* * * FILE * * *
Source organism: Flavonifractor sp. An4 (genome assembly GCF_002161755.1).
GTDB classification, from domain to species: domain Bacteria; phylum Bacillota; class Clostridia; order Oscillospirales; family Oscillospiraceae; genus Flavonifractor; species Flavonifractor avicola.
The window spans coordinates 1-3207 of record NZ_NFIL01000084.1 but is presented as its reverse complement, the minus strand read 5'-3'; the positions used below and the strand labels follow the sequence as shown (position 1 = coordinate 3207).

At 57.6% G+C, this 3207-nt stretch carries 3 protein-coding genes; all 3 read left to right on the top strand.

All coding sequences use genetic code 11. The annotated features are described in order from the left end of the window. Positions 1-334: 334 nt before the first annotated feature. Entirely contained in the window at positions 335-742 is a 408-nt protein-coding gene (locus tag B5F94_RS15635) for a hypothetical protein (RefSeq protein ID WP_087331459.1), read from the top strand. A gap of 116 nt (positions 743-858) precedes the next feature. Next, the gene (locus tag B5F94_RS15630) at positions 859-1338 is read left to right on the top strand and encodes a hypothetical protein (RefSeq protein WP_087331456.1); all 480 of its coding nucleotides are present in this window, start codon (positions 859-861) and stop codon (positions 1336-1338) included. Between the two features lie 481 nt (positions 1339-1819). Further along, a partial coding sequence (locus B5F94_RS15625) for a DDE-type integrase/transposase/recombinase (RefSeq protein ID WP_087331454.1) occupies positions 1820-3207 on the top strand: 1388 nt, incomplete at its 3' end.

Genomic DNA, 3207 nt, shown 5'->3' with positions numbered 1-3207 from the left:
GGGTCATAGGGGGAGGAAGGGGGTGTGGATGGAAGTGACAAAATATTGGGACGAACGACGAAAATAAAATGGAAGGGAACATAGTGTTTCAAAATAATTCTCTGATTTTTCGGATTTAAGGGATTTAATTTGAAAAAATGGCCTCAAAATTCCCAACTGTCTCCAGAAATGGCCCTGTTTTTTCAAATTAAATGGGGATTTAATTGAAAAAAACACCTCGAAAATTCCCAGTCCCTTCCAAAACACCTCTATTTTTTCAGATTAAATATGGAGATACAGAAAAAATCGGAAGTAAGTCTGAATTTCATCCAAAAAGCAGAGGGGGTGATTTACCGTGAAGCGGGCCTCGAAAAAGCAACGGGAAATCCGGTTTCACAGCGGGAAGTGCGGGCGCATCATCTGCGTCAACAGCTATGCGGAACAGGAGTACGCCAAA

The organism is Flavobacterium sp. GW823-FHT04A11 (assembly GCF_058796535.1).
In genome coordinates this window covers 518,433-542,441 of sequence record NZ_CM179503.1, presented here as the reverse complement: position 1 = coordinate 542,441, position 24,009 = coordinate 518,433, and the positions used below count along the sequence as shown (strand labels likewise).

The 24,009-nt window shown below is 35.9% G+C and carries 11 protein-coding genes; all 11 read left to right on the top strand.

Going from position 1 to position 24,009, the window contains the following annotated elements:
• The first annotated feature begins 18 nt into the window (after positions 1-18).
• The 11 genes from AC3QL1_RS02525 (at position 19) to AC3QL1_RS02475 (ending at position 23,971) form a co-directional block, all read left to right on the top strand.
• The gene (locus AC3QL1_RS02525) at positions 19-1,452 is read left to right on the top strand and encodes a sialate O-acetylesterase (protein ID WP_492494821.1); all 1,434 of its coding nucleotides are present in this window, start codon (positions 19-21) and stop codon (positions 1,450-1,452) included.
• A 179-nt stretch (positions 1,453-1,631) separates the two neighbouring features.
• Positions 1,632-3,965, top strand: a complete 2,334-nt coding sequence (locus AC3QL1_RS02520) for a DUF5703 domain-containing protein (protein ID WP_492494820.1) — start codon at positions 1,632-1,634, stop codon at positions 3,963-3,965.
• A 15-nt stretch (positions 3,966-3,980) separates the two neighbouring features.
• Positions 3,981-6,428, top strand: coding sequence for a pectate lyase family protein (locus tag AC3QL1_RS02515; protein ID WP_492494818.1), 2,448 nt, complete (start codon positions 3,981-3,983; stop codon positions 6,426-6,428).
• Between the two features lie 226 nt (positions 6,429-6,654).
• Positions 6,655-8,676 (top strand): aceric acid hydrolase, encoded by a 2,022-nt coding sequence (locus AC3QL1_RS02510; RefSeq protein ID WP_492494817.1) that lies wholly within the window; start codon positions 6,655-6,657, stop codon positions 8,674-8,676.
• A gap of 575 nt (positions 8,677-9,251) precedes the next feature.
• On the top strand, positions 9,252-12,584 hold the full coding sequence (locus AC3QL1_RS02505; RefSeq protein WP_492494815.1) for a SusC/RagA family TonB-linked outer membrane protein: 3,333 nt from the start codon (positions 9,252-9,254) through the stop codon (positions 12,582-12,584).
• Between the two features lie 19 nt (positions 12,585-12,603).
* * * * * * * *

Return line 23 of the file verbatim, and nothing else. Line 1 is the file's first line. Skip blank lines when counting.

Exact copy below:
• Between the two features lie 19 nt (positions 12,585-12,603).